It’s been said that all writers are such shameless spies. This one has been been incubating since birth and still going strong. On a trip home from New York City, I was sitting in the back seat as my parents drove me from the airport. They were discussing, opining, wondering, arguing about how a sack of tomatoes had disappeared, one that a neighbor told them he’d left by the steps. My mother was in mid-sentence when she suddenly whispered, “Hush! She’s listening.”
I was watching too.
(Although usually not a person who will talk about herself without being asked, Anne-Marie was asked–(ie, I begged her)–to let the blog hub share highlights of her recent semester in Morocco.)
I spent the last six months living in a rural town near Rabat, Morocco (the capital). I was studying on one of my university’s two international campuses. The city is on the western coast of the country, which borders the Atlantic Ocean. It was an incredible experience. Moroccans are slow living, except in the souks (city markets). There you can find narrow streets with pastry shops selling baked goods, young men making fresh orange juice, and traditional dejellaba garments.
You’ll also see vendors pushing heavy wooden carts piled high with eggs, fruits, or olives. The air is usually filled with smoke from nearby stores, roasting chicken or cooking Moroccan crepes. Moroccans are family-focused, welcoming, and polite.
My favorite class there was Social Entrepreneurship. Our teacher challenged us to create our own startup and reach 1000 euros in sales [in three months]. I decided to design and locally produce apparel for my university’s Moroccan campus. I ended up selling 60 sweatshirts and 30 t-shirts on a campus of 100 students. Recently, my university asked to purchase my design for 500 euros so they could use it in the future. I donated profits to Education for All Moroco, an NGO building schools and providing education, housing, and meals to girls in the High Atlas Mountains of Morocco.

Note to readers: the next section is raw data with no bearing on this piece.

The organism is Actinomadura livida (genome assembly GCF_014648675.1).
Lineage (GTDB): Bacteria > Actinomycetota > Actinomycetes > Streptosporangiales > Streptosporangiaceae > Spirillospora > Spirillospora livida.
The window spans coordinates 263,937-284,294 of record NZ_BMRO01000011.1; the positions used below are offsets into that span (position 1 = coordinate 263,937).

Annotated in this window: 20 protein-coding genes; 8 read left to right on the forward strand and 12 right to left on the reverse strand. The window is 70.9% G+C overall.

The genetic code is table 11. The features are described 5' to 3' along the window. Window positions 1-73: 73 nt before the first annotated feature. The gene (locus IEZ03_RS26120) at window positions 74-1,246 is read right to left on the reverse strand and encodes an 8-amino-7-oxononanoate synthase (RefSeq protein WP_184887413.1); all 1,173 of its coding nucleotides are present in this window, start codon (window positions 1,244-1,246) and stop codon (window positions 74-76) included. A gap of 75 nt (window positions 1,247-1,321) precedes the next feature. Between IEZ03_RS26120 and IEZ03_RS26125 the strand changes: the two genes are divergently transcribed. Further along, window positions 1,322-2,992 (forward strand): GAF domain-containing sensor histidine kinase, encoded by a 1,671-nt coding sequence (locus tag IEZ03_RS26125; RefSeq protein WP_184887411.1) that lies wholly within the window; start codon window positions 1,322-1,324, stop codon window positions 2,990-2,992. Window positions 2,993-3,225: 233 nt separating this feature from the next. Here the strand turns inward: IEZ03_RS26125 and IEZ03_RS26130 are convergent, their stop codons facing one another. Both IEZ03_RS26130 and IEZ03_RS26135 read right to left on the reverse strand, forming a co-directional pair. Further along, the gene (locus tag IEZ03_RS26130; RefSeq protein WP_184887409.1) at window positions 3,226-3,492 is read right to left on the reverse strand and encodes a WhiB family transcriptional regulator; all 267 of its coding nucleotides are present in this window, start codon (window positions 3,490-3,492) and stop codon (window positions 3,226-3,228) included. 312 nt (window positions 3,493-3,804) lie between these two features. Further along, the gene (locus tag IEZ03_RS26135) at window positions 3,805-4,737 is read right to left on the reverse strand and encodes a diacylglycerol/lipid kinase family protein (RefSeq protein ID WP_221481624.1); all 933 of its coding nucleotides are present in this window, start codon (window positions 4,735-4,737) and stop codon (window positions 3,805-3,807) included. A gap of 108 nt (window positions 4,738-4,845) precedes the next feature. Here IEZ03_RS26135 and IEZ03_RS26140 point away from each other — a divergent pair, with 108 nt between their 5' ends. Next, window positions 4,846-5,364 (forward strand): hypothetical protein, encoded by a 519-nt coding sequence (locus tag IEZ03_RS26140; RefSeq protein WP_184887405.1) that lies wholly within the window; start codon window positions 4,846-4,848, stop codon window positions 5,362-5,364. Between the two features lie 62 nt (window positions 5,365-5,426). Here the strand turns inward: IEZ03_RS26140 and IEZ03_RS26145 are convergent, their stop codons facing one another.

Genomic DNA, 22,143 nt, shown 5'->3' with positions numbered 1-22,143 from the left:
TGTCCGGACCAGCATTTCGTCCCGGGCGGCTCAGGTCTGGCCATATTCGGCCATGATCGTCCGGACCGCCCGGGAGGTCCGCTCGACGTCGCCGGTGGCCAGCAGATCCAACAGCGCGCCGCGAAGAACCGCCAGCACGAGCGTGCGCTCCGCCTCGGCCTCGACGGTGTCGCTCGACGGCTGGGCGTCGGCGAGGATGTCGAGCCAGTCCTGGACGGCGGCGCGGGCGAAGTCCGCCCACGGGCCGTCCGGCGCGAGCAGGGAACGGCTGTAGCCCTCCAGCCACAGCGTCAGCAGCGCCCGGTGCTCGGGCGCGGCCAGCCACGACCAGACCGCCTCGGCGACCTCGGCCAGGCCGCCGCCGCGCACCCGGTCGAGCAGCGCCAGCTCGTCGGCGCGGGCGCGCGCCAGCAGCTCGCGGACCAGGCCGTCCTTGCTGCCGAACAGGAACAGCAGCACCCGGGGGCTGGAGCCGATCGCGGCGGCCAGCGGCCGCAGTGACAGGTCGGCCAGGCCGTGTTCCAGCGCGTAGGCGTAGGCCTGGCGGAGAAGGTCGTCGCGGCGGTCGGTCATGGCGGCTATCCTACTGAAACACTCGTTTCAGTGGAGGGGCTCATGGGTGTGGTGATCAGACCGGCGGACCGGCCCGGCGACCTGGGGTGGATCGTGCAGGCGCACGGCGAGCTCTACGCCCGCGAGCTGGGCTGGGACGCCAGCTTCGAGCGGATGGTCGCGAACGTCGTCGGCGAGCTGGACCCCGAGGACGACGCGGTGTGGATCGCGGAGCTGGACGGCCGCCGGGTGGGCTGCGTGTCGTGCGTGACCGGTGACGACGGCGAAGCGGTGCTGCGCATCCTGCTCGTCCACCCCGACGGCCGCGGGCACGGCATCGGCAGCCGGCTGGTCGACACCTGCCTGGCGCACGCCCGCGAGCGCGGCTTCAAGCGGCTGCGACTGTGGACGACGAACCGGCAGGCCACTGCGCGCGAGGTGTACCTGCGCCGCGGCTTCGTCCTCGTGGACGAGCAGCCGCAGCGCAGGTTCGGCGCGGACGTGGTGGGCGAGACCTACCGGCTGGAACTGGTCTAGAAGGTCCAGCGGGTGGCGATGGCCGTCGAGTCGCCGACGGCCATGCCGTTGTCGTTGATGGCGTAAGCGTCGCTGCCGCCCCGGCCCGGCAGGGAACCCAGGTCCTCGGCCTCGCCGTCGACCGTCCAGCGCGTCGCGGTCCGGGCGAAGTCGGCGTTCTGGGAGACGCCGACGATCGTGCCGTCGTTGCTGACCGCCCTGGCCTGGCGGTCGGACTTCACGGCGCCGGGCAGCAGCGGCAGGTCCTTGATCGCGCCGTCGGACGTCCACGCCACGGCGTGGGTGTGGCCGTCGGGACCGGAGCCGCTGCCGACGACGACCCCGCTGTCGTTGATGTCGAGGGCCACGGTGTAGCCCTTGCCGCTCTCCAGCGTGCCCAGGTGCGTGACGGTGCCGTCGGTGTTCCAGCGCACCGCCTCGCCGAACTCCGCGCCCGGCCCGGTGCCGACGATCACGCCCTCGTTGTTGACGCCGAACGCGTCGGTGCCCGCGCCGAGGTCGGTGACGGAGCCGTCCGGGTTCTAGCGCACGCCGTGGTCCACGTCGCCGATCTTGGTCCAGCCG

I continue to live by this quote: “Never let realism outweigh idealism.” ***********************
If someone had told me last summer that by the following Easter I would be living 300 miles away in a place I’d never heard of, I would’ve laughed my head off. I’ve been a Hoosier all my life and lived 65 of my 67 years in Evansville. I have good friends and know every short-cut in this orderly city of right angled streets. I have a bunch of great doctors helping me with my chronic auto-immune illnesses, a masseuse who is also a dear friend, not to mention my insurance company and bank that are like family. I should add MOVE is one of my least favorite words; I truly hate everything about it. After three moves in four years and FINALLY landing in the perfect home–one level, smallish yard, great neighborhood–why would anyone make such a leap?
Even after 14 years of singleness, it wasn’t for a man. But it was for love.
About a week before Christmas, my older daughter, her husband and three of my five grandchildren moved to Chattanooga. As their cars pulled out of the drive of the house I’d spent more days in than not over the past nine years, I was almost incoherent with grief as I watched the greatest part of my life drive away.
Talking to them on the phone just made me miss them more. Especially when two year old Simeon ended every conversation with, “Gagi, come home to me!”
Driving down there every couple of weeks for a short visit was only ointment on the wound. But the wound was still there and throbbing. I didn’t want to be a “visiting” grandma. I wanted to be part of nine year old Maya, seven year old Noki, and Simi’s lives, especially because it was impossible for me to be in my other two grandkids’ daily lives. Twenty year old JJ was stationed in South Korea and baby Elliott lived in Boulder, Colorado, where I could never afford to live.
So, as much as I loathed the thought of packing up my stuff one more time, I had a realtor start looking for a house for me. The main caveat, it be fifteen minutes or less to the kids’ house in the northern Chattanooga suburb of Hixson.
Now I’m happily winding over roads as curvy as Eastern Tennessee’s patron saint Dolly Parton to get to their house or swim meets or music recitals or whatever else is on their agenda. And I laugh my head off almost every day, whether I get lost or not, because I know I have found my “home” again.